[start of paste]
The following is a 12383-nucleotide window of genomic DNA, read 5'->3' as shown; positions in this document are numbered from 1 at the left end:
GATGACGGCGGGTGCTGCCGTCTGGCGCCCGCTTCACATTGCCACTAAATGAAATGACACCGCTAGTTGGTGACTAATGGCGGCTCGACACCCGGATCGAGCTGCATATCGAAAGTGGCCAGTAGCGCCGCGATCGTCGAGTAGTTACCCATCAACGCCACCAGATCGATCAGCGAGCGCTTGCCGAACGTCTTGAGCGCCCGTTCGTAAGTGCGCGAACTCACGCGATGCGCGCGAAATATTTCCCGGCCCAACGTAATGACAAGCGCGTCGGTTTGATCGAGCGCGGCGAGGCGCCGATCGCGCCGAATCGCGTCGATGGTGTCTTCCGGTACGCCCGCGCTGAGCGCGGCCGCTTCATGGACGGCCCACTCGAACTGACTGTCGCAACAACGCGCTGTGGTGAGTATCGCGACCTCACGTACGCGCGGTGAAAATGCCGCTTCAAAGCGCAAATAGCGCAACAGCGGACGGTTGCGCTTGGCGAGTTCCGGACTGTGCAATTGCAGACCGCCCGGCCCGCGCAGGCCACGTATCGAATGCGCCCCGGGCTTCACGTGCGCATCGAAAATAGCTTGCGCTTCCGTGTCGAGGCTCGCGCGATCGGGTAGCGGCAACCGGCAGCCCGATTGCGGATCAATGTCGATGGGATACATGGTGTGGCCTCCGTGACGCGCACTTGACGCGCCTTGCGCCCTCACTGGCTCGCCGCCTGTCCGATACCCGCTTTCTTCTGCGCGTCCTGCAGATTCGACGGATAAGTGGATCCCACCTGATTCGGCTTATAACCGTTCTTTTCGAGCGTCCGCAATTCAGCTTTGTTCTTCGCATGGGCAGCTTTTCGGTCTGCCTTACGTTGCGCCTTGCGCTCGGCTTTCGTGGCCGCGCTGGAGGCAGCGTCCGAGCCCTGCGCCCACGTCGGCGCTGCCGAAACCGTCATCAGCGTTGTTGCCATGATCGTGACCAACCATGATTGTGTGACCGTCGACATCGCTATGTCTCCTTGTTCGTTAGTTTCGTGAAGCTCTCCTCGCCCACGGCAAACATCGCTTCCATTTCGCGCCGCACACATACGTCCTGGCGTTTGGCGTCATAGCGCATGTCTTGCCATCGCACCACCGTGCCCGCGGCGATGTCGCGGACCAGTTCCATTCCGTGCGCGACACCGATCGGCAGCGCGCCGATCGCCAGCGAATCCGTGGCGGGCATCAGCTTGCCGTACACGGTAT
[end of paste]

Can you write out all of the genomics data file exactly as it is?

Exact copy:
The following is a 12383-nucleotide window of genomic DNA, read 5'->3' as shown; positions in this document are numbered from 1 at the left end:
GATGACGGCGGGTGCTGCCGTCTGGCGCCCGCTTCACATTGCCACTAAATGAAATGACACCGCTAGTTGGTGACTAATGGCGGCTCGACACCCGGATCGAGCTGCATATCGAAAGTGGCCAGTAGCGCCGCGATCGTCGAGTAGTTACCCATCAACGCCACCAGATCGATCAGCGAGCGCTTGCCGAACGTCTTGAGCGCCCGTTCGTAAGTGCGCGAACTCACGCGATGCGCGCGAAATATTTCCCGGCCCAACGTAATGACAAGCGCGTCGGTTTGATCGAGCGCGGCGAGGCGCCGATCGCGCCGAATCGCGTCGATGGTGTCTTCCGGTACGCCCGCGCTGAGCGCGGCCGCTTCATGGACGGCCCACTCGAACTGACTGTCGCAACAACGCGCTGTGGTGAGTATCGCGACCTCACGTACGCGCGGTGAAAATGCCGCTTCAAAGCGCAAATAGCGCAACAGCGGACGGTTGCGCTTGGCGAGTTCCGGACTGTGCAATTGCAGACCGCCCGGCCCGCGCAGGCCACGTATCGAATGCGCCCCGGGCTTCACGTGCGCATCGAAAATAGCTTGCGCTTCCGTGTCGAGGCTCGCGCGATCGGGTAGCGGCAACCGGCAGCCCGATTGCGGATCAATGTCGATGGGATACATGGTGTGGCCTCCGTGACGCGCACTTGACGCGCCTTGCGCCCTCACTGGCTCGCCGCCTGTCCGATACCCGCTTTCTTCTGCGCGTCCTGCAGATTCGACGGATAAGTGGATCCCACCTGATTCGGCTTATAACCGTTCTTTTCGAGCGTCCGCAATTCAGCTTTGTTCTTCGCATGGGCAGCTTTTCGGTCTGCCTTACGTTGCGCCTTGCGCTCGGCTTTCGTGGCCGCGCTGGAGGCAGCGTCCGAGCCCTGCGCCCACGTCGGCGCTGCCGAAACCGTCATCAGCGTTGTTGCCATGATCGTGACCAACCATGATTGTGTGACCGTCGACATCGCTATGTCTCCTTGTTCGTTAGTTTCGTGAAGCTCTCCTCGCCCACGGCAAACATCGCTTCCATTTCGCGCCGCACACATACGTCCTGGCGTTTGGCGTCATAGCGCATGTCTTGCCATCGCACCACCGTGCCCGCGGCGATGTCGCGGACCAGTTCCATTCCGTGCGCGACACCGATCGGCAGCGCGCCGATCGCCAGCGAATCCGTGGCGGGCATCAGCTTGCCGTACACGGTAT